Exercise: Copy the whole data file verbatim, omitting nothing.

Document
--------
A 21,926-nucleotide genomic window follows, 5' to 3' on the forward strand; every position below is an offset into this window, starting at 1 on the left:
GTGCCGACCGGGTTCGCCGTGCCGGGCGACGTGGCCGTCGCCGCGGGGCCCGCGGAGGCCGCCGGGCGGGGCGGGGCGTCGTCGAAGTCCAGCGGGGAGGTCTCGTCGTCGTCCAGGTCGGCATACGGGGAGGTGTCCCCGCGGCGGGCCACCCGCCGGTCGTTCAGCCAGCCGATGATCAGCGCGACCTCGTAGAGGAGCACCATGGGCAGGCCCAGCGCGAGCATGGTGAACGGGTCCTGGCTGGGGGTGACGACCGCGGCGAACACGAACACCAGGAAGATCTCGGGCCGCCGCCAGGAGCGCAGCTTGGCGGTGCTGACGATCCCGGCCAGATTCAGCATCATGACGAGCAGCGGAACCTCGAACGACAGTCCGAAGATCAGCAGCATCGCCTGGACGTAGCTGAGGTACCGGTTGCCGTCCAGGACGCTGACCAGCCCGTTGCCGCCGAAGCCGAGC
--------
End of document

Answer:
A 21,926-nucleotide genomic window follows, 5' to 3' on the forward strand; every position below is an offset into this window, starting at 1 on the left:
GTGCCGACCGGGTTCGCCGTGCCGGGCGACGTGGCCGTCGCCGCGGGGCCCGCGGAGGCCGCCGGGCGGGGCGGGGCGTCGTCGAAGTCCAGCGGGGAGGTCTCGTCGTCGTCCAGGTCGGCATACGGGGAGGTGTCCCCGCGGCGGGCCACCCGCCGGTCGTTCAGCCAGCCGATGATCAGCGCGACCTCGTAGAGGAGCACCATGGGCAGGCCCAGCGCGAGCATGGTGAACGGGTCCTGGCTGGGGGTGACGACCGCGGCGAACACGAACACCAGGAAGATCTCGGGCCGCCGCCAGGAGCGCAGCTTGGCGGTGCTGACGATCCCGGCCAGATTCAGCATCATGACGAGCAGCGGAACCTCGAACGACAGTCCGAAGATCAGCAGCATCGCCTGGACGTAGCTGAGGTACCGGTTGCCGTCCAGGACGCTGACCAGCCCGTTGCCGCCGAAGCCGAGC